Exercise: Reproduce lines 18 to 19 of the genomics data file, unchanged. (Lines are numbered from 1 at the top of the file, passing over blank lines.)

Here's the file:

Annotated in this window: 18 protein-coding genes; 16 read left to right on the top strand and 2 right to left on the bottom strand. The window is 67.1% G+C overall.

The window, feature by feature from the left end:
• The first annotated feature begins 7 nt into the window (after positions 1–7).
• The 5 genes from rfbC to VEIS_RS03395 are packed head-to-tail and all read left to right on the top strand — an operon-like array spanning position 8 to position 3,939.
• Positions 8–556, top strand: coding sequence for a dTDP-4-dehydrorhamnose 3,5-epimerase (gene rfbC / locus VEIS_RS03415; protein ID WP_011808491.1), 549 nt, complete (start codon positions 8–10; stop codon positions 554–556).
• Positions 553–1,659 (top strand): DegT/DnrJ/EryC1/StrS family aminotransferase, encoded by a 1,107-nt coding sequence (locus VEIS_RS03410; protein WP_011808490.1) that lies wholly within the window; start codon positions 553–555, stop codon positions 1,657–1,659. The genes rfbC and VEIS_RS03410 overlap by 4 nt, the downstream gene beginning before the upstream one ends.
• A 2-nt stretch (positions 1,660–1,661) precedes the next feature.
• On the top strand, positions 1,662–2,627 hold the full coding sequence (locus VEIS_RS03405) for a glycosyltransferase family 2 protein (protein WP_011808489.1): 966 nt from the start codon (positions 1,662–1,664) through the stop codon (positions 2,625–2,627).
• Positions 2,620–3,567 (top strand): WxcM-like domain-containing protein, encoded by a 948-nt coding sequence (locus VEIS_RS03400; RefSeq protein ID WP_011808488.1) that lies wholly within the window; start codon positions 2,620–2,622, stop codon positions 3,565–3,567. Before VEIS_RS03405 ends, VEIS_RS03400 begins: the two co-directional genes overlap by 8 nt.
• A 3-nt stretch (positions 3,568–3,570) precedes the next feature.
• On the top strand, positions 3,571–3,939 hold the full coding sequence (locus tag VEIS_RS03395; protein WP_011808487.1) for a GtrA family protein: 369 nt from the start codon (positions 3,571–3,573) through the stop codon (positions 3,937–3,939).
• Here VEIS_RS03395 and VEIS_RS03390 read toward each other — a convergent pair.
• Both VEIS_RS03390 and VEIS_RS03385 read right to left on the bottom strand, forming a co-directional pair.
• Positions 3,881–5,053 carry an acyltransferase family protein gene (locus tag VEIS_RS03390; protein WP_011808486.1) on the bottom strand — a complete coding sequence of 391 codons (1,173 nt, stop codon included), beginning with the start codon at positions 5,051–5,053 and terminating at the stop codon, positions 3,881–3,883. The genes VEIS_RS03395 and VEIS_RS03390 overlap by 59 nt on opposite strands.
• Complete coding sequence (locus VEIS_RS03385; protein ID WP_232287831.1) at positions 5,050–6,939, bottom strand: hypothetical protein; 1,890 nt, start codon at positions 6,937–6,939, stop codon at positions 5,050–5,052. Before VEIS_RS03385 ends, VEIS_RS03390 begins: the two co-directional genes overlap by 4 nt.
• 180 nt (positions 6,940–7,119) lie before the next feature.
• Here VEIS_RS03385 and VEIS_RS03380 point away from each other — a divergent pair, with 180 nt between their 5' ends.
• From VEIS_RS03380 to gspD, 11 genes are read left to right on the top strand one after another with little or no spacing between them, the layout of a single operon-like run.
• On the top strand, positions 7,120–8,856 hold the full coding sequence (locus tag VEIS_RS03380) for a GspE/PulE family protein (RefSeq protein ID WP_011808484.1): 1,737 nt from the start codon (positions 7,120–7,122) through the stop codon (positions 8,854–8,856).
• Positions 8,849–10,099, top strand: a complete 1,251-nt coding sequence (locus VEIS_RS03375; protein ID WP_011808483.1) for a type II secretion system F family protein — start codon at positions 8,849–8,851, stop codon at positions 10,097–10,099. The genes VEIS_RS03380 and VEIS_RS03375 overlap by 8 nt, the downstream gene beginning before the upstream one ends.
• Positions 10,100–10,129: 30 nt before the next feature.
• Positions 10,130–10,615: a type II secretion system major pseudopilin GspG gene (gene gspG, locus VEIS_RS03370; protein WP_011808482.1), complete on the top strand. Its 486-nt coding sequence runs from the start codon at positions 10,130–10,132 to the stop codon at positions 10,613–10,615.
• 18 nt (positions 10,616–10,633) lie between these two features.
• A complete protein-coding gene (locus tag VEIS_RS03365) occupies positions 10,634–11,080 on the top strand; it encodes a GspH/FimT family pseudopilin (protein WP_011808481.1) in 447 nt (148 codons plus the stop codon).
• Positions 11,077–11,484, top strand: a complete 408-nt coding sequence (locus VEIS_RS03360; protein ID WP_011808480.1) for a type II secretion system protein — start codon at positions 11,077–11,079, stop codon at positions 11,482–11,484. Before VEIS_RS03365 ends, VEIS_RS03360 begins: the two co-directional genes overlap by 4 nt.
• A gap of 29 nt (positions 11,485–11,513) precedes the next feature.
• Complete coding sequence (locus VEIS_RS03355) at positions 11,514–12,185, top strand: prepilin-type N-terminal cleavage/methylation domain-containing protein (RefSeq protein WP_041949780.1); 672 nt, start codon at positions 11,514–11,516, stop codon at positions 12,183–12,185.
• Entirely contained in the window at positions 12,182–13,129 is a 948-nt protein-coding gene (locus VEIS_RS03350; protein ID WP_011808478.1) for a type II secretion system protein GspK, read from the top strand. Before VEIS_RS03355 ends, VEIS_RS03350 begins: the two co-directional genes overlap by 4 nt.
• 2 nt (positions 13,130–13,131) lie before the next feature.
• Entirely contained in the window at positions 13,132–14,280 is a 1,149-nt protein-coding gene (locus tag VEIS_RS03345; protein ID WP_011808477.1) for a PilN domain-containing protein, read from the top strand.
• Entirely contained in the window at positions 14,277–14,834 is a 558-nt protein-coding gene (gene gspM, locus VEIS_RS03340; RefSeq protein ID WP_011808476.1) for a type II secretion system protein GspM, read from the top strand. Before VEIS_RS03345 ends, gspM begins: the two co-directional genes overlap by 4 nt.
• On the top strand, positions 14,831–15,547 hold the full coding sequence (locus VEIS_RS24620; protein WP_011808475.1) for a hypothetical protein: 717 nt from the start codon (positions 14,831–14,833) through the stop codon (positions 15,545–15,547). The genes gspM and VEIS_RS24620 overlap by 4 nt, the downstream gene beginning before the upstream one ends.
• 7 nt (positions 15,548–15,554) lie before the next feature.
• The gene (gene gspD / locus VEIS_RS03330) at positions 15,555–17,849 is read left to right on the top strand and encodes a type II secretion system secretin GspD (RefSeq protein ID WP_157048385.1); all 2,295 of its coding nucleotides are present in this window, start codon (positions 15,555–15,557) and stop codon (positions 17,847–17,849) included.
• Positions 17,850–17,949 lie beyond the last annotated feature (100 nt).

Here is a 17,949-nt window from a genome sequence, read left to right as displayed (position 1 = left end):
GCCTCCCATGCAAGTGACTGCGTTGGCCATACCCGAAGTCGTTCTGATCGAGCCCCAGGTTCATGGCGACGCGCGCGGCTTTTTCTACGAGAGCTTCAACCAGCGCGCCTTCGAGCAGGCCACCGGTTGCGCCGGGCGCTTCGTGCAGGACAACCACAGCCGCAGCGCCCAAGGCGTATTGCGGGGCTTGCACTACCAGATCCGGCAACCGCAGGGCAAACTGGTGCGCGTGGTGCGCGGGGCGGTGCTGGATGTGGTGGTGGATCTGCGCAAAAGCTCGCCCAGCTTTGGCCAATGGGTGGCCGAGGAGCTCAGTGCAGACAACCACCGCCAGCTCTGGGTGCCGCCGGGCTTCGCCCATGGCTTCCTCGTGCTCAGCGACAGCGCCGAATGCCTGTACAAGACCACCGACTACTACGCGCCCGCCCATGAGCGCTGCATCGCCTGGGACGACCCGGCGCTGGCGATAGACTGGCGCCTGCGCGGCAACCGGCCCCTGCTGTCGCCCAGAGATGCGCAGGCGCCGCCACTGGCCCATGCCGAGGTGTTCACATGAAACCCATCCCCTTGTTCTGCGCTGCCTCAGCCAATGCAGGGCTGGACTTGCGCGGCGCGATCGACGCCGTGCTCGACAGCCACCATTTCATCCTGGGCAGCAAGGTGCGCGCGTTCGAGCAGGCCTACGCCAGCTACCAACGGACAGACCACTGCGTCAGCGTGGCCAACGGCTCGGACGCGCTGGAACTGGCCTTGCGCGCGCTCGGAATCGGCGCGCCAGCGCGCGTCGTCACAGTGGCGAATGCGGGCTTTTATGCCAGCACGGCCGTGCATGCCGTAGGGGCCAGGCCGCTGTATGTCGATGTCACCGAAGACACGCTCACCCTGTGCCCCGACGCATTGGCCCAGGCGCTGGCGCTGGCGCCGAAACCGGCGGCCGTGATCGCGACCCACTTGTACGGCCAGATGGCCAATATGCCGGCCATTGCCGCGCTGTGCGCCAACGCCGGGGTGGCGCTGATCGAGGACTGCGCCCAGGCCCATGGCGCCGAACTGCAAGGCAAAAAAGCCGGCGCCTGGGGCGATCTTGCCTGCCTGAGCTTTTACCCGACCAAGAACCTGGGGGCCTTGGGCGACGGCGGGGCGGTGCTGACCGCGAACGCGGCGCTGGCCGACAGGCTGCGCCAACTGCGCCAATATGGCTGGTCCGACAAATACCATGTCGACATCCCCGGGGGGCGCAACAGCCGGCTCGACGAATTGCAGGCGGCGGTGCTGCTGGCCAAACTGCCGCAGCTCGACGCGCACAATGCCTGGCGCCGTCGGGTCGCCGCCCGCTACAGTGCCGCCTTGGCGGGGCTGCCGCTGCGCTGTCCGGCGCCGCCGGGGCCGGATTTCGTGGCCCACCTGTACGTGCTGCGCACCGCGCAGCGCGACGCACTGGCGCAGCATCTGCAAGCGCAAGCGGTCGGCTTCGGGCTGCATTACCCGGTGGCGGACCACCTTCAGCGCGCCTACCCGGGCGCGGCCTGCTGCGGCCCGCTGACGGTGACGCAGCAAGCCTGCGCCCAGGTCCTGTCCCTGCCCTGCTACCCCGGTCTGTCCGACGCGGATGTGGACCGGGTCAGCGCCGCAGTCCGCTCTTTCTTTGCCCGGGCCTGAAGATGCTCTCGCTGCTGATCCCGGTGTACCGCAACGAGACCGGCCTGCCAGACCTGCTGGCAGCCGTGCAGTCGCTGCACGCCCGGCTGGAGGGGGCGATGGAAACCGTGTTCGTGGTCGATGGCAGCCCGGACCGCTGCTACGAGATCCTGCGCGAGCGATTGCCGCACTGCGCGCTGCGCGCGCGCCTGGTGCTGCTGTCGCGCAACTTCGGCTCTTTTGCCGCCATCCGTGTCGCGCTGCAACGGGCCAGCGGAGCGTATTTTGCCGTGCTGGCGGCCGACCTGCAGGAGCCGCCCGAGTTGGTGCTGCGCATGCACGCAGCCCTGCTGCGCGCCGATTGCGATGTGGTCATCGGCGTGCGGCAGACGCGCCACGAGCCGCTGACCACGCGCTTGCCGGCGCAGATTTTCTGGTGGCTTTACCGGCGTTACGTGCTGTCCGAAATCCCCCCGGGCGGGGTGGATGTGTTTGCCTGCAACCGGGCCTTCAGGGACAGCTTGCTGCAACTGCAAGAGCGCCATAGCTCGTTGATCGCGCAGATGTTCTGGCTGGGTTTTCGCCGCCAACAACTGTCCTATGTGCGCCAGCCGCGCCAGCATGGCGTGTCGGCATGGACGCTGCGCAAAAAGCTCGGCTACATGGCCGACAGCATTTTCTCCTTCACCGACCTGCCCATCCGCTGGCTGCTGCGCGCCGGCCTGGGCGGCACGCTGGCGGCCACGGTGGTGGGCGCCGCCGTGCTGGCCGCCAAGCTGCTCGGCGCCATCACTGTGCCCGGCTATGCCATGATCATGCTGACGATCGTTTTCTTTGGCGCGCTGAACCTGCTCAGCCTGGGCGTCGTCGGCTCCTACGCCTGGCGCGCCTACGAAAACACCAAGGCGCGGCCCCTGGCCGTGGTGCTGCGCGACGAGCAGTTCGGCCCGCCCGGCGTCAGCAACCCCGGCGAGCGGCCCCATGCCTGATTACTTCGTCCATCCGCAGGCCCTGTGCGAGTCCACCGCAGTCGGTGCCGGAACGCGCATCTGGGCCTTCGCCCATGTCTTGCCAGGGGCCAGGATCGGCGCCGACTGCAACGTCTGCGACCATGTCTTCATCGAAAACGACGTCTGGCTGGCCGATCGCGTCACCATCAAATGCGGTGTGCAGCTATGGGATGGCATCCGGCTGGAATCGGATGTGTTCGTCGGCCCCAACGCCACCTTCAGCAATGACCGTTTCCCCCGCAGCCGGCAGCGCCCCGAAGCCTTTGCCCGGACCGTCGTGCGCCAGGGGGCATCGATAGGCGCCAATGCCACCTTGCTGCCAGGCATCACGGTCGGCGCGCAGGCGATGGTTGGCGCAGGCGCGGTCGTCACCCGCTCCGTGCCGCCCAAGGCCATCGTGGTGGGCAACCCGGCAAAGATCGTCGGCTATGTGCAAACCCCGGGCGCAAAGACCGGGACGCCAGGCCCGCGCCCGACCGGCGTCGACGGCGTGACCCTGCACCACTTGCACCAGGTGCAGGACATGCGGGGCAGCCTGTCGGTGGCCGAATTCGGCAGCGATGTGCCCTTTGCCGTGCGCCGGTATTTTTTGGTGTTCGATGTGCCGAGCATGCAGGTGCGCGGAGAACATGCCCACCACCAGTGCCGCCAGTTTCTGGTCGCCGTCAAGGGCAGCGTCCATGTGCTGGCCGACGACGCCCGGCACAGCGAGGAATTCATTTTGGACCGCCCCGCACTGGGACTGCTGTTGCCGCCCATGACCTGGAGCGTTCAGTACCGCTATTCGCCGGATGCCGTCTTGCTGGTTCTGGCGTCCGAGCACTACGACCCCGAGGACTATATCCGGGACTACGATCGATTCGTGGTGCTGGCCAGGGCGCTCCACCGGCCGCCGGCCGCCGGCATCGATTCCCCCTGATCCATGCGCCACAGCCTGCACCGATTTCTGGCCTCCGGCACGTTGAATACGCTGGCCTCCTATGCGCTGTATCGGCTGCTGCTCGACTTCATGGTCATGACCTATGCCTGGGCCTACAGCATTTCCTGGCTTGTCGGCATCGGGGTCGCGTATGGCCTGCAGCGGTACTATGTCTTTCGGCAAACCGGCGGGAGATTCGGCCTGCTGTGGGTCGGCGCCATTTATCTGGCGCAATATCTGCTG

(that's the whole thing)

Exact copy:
• From VEIS_RS03380 to gspD, 11 genes are read left to right on the top strand one after another with little or no spacing between them, the layout of a single operon-like run.
• On the top strand, positions 7,120–8,856 hold the full coding sequence (locus tag VEIS_RS03380) for a GspE/PulE family protein (RefSeq protein ID WP_011808484.1): 1,737 nt from the start codon (positions 7,120–7,122) through the stop codon (positions 8,854–8,856).